“The granite comes in on a landing craft,” he continues. “The boat… goes back and forward to Ailsa Craig and Girvan. The boulders go into a skip which is easier to handle and easier to pack on the landing craft. Then we take it off the boat, put it onto a truck by crane and store it in Girvan until we need it.”

Kays are famous for producing the highest quality curling stones but there are actually five different levels of curling: Olympic standard, dedicated curling rinks, shared rinks, leisure rinks and outdoor. Kays sell to everyone but it’s their Olympic standard stones that set them apart.

“For Olympic standard… you need to make sure you’ve got the right type of boulder. The mineral itself needs to be aesthetically the same shading, which takes a lot of time to actually get there.”

But get there they do and, in doing so, Ailsa Craig stones have become the only curling stones approved for use in competition by The World Curling Federation, an accreditation Kays have held since 1998.
“For the Beijing Olympics, we made 164 stones. The technology is so fantastic nowadays we have to make sure the surface finish is polished to the same specification for every single stone, as the camera is on the stone 90% of the game and not the player. We had to ship the best 96 matched stones to Beijing. They went on a private jet and due to Covid, apart from the two ice technicians, nobody else was on the fight as flying into China required a special licence.”

The stones, Jim informs me, which cost up to £600 each, are sold with a 10-year guarantee but could last anywhere between 25 and 40 years.

“You will get ones that will break because it’s a mineral. I think we’ve had one break in the last ten years. There’s obviously been a natural flaw in that rock so we send it away and get it to a geologist to understand the mineral breakdown of it and to understand if it’s something that we’ve possibly missed.”
Who knew there was so much involved in producing a curling stone?

“The rock itself, we actually make it and match it to the player. There’s an algorithm…”
Of course there is!

“… based on the weight, the surface dimension, the diameter of the running cup, and the mass within the diameter of the running cap. And the running band itself should be about 6mm thick.”

Apparently, these combined measurements result in an algorithm of what is deemed as the best curl and that is then matched with the players i.e. lead, first, second and the skip. That information then helps the technicians and ice gurus at each club to work with the team, made easier by the fact that each individual stone has its own unique number.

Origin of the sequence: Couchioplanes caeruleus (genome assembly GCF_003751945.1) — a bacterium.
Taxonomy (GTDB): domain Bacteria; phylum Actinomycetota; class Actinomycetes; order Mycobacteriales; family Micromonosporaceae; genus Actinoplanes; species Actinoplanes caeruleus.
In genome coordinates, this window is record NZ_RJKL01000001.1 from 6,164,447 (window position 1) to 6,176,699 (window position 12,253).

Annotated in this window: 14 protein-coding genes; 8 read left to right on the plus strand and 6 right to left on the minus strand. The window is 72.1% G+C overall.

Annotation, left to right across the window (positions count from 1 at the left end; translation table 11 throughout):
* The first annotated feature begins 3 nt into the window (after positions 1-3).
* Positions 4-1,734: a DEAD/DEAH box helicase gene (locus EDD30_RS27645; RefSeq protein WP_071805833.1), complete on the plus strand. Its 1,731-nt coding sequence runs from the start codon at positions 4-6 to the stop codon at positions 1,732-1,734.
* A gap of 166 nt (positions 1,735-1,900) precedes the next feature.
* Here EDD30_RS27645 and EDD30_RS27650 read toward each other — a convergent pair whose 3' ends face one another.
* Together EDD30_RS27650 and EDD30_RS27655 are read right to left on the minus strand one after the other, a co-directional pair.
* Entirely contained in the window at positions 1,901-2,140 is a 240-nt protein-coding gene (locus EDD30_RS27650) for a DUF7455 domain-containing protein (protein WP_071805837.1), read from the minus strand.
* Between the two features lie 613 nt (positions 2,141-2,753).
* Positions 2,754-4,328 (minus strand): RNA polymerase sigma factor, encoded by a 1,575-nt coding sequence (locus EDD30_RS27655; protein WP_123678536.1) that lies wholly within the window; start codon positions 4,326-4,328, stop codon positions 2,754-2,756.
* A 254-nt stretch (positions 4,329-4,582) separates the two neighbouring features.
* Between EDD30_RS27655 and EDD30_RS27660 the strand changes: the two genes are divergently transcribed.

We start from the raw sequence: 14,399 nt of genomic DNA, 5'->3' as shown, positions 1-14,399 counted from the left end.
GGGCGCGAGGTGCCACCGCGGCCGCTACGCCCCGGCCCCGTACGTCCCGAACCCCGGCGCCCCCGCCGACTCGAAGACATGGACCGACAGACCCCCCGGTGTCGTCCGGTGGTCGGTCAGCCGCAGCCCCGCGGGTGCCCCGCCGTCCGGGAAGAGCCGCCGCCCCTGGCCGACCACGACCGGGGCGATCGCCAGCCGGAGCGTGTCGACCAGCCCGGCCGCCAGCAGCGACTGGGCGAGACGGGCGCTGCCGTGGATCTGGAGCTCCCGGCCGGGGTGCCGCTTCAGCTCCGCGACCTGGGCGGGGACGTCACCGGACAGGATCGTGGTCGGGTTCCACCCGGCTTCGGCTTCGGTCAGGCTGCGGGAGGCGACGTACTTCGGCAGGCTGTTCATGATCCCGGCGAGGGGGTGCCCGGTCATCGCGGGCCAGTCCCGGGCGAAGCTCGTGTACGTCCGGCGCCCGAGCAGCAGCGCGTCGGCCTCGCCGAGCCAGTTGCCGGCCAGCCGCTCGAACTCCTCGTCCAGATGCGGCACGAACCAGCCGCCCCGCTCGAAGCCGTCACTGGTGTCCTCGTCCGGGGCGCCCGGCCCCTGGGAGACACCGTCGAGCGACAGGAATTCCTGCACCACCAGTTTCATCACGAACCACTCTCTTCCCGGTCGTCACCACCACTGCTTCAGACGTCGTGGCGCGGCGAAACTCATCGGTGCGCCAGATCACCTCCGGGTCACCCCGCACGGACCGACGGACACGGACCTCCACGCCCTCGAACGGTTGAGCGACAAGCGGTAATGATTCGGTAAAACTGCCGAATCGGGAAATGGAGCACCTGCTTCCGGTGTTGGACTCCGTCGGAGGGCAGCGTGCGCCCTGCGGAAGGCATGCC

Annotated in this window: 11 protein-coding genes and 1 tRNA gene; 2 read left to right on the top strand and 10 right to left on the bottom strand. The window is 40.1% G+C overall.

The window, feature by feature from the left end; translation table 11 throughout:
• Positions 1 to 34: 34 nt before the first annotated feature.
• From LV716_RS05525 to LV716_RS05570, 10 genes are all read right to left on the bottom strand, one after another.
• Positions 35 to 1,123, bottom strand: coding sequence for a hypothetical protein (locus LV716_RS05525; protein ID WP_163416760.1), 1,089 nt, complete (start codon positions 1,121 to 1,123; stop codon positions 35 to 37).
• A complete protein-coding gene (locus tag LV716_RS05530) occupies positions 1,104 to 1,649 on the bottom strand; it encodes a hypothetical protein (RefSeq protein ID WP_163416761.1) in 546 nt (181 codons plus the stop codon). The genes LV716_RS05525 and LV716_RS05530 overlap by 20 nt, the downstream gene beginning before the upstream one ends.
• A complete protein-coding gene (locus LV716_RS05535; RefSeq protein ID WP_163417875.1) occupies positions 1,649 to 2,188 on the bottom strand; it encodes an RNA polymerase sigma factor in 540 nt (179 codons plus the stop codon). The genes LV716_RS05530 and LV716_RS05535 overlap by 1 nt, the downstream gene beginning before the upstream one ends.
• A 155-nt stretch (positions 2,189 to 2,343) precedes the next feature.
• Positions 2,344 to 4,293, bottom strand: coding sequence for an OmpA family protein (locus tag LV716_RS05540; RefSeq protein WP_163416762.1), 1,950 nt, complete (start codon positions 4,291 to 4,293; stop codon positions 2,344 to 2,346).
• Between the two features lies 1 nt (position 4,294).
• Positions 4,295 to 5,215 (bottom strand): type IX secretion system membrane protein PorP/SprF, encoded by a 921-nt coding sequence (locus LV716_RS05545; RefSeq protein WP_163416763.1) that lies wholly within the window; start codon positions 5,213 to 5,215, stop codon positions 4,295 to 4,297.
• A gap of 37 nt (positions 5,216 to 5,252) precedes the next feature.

“Every stone globally has a unique number so we know when it came off the island, what batch it came from, what rock it came from and who made it. It’s not just about grinding a lump of rock!”
Indeed it’s not. In fact, Kays will also service and repair curling stones.

“We take trade-ins. If a club has had stones for 30 years, we take them back and look to use them in emerging countries or emerging clubs for use outside. We find this is really good for our circular economy.”

As positive as it all sounds, there are always challenges to deal with. One of those relates to the shortage of labour and the transfer of knowledge and skill.

“There’s not enough skilled labour to go round. We’ve been trying to get new labour for about a year but it’s really difficult. I think there are 200 qualified stone masons left in Scotland. We’re working with the National Curriculum and the Scottish Qualification Association to rewrite the curriculum so we can upskill the people we’ve got here and hire more to upskill and hopefully retain for life at Kays.”

I can hear the frustration in Jim’s voice but I can also sense a steely determination and a definite sense of pride. And something else… satisfaction?

“I’ve worked in China, Oman, Saudi Arabia, America, Singapore, the whole shebang. But this has got the best story and I’ve loved every minute of it, coming here every day.”

Jim is as pleased as anyone that the Ailsa Craig curling stone tradition has remained in Ayrshire. And let’s not forget, this small micro-business operates globally in over 70 countries. Its stones have also won every gold, silver and bronze medal since curling became a medal sport back in 1998.

“The company’s been going since 1851,” Jim confirms. “I’m still learning, but I think the company will see me out!”

That seems the ideal way to conclude our conversation. But I’m curious to know, does he actually play?

“I’ve never even thrown a stone!”